“I am here to tell you that being diagnosed with a Mental Illness is not a life sentence. I know this because I have survived four.
I’ve been diagnosed with Binge Eating Disorder, Anorexia and Bipolar mixed with psychotic depression.
I first started bingeing when I was uprooted from Canada to Australia by my family when I was 6. I remember polishing off a 1kg bag of white chocolate one night and I would spend the next 24 years bingeing in secret.
I remember starting to formally diet when I was 15 and became anorexic. I was stressed beyond belief and I focused on the only thing I could control- my weight- and it was an insidious coping mechanism that was mind, body and soul destroying.
I then became suicidal, needed to leave school and had to repeat year 11. I watched my friends graduate before me. Anorexia stole 5 years of my life and a good portion of my sanity. Since then I have been every size from underweight to obese.
I have been hospitalised in various psych wards close to 30 times since I was 19. In 2011 I experienced my first psychotic episode that lasted a whole year. I scared my family, my parents nearly divorced over it and I lost countless friends because I was so volatile. That just made me feel even more alone and ashamed. You learn who your true friends are when life gets too real and apparently I didn’t have many at all. I guess it weeded out the importers.
Since then I’ve slowly regained my life and I have a wonderfully supportive network of friends who listen, care and love me as I am and I love them beyond measure.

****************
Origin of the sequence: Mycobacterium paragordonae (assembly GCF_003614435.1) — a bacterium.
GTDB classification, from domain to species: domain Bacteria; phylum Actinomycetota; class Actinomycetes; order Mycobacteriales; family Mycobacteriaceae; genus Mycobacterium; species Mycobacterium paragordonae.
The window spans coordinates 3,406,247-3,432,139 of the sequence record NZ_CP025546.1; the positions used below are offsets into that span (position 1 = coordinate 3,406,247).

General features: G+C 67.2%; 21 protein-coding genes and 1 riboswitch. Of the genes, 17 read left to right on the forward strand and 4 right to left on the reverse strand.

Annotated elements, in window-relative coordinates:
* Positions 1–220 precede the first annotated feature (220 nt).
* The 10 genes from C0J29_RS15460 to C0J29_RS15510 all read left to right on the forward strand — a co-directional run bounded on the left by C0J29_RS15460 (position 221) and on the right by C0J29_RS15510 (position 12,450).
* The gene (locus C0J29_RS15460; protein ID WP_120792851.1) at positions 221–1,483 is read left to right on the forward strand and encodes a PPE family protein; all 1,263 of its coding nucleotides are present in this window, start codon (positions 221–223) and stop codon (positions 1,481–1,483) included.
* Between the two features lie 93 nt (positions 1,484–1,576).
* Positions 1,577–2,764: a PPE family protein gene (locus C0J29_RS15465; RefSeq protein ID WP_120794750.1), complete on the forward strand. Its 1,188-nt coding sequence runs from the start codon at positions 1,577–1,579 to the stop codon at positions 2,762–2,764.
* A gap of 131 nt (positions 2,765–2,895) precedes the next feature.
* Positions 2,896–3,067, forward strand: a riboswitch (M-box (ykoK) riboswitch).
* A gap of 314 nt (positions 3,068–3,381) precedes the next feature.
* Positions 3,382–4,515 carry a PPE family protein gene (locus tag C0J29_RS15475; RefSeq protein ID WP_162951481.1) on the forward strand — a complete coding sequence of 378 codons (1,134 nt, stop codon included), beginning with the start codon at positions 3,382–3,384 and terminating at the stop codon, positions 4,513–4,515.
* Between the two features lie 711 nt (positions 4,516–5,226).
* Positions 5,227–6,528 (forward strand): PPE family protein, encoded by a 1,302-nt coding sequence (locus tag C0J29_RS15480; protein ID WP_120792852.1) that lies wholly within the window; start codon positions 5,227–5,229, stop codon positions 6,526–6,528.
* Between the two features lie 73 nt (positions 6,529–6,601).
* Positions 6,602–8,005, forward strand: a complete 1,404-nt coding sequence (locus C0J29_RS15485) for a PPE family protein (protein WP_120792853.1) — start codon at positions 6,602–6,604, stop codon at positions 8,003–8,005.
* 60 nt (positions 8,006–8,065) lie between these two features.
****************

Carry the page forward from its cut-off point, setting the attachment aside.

I think the positives of surviving a mental illness are often overlooked. For example: I am empathetic, compassionate, non-judgmental, a good listener, a solid friend, I have a mental strength that nobody can break or take from me, I actually love who I am, I’m insightful, focused, have a dark sense of humour and can pack a hospital bag in under 5 minutes!
If you’re struggling I want to tell you this: research your illness and do everything in your power to help yourself. Life is change, so it can’t be this bad for long and it won’t be- I PROMISE!!
Doctors gave up on me and now I’m completely stable and going to study youth work in the mental health sector so I can help others.
So have an ugly cry when you need to. Remember to self-care, be kind and patient with yourself and always look for the positives. Life is too short to bother your precious heart with anything else than the good and you’ve already been through enough.
My recovery Instagram account: retrain.your.brain“
Kay’s NEW BLOG www.kayska.com
PATREON’s THIS MONTH:
Help the blog to exist; Become a patreon! https://www.patreon.com/ThisIsWhatAPersonWithMentalIllnessLooksLike?ty=h